It was only primitive instinct and sympathy which united him with others. He knew neither right nor wrong and was free from all notions of virtue and vice. Man enjoyed a pure, unsophisticated, innocent life of perfect freedom and equality in the state of nature, Rousseau argued. Men were free from the influence of civilisation, and sought their own happiness uncontrolled by social laws and social institutions.
But these conditions did not last long. Population increased and reason was dawned. Simplicity and idyllic happiness disappeared. Families were established, institution of property emerged and human equality was ended. Man began to think in terms of ‘mine’ and ‘thing’. Difference between stronger and weaker, rich and poor, arose.
Emergence of Civil Society:
When equality and happiness of the early state was lost, war, murder, conflicts, wretchedness, etc., became the order of the day. The escape from this was found in the formation of a civil society.
Natural freedom gave place to civil freedom by a social contract. As a result of this contract a multitude of individuals became a collective unity—a civil society. Rousseau said that by virtue of this contract “everyone while uniting himself to all remains as free as before”.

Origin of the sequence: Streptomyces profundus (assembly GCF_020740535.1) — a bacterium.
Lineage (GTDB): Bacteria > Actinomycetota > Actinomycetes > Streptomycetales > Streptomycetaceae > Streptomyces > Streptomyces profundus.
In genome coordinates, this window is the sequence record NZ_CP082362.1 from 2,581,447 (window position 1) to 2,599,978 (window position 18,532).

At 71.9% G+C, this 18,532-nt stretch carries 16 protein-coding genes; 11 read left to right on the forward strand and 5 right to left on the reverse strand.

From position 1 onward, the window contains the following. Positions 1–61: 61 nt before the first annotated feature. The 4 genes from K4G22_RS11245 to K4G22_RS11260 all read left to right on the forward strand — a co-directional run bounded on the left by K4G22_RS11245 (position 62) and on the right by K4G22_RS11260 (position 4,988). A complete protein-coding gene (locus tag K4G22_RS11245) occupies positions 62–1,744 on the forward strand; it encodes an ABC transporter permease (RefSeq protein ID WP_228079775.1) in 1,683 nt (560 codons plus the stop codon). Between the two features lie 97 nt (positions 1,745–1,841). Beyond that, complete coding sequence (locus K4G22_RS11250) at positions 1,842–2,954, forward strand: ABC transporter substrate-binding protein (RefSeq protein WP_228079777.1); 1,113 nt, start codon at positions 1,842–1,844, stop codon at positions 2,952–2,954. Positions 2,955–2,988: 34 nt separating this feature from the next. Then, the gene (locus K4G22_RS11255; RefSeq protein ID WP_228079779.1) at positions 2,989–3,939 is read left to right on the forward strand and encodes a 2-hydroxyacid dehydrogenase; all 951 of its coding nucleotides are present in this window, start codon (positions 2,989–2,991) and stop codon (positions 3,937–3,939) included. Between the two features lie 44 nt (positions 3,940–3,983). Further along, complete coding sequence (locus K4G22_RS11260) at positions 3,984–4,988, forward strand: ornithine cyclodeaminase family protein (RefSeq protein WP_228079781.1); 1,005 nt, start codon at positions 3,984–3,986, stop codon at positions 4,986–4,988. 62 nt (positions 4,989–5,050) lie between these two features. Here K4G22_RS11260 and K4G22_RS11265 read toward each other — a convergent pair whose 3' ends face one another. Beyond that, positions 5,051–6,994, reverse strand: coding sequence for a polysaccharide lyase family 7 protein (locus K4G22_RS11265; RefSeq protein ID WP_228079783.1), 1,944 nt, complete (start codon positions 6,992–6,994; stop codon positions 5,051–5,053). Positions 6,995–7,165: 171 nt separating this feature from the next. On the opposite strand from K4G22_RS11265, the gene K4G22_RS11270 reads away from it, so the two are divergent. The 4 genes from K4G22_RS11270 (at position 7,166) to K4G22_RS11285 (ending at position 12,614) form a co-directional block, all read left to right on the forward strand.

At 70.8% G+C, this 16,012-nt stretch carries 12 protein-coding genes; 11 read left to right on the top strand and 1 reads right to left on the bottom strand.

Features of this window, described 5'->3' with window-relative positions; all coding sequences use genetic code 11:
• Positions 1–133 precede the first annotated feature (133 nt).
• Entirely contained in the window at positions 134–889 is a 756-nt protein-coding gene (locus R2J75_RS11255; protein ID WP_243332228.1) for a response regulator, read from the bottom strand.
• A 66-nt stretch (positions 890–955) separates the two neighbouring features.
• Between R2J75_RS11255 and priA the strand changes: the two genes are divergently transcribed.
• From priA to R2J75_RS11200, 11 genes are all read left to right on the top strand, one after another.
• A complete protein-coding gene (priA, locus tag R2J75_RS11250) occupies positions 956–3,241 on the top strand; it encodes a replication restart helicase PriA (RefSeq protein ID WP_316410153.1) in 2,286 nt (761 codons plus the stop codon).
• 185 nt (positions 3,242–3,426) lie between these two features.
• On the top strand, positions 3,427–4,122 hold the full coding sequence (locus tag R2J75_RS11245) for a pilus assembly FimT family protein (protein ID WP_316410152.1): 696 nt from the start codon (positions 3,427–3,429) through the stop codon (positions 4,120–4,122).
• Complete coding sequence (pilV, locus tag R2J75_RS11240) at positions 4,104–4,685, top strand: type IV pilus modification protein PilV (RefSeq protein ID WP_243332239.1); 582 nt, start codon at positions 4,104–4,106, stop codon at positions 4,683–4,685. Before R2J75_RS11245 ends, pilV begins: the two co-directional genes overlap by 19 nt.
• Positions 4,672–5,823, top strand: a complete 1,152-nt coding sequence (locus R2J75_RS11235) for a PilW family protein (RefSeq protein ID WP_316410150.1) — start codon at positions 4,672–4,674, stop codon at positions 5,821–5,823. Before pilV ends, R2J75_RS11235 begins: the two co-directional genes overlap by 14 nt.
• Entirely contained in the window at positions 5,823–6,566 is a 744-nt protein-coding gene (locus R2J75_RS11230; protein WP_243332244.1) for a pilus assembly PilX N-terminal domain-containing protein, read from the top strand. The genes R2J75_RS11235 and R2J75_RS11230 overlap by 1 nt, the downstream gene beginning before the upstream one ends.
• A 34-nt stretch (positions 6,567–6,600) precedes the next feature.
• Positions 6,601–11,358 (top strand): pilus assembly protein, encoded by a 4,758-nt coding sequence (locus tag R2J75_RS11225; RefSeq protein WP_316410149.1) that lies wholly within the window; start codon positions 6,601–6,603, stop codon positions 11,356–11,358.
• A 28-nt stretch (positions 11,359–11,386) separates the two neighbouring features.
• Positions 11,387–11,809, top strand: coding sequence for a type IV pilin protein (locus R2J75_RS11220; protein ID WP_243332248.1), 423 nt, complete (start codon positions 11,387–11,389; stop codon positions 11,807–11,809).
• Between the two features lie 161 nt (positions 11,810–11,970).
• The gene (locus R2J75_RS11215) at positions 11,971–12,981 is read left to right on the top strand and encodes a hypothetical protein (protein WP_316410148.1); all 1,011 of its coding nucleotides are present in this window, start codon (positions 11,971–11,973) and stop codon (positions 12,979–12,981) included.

General Will. There was only one contract according to Rousseau which was social as well as political. The individual surrendered himself completely and unconditionally to the will of the body of which he became a member.
The body so created was a moral and collective body and Rousseau called it the ‘general will’. The unique feature of the general will was that it represented collective good as distinguished from the private interests of its members. The will was ‘inalienable and indivisible’ according to him.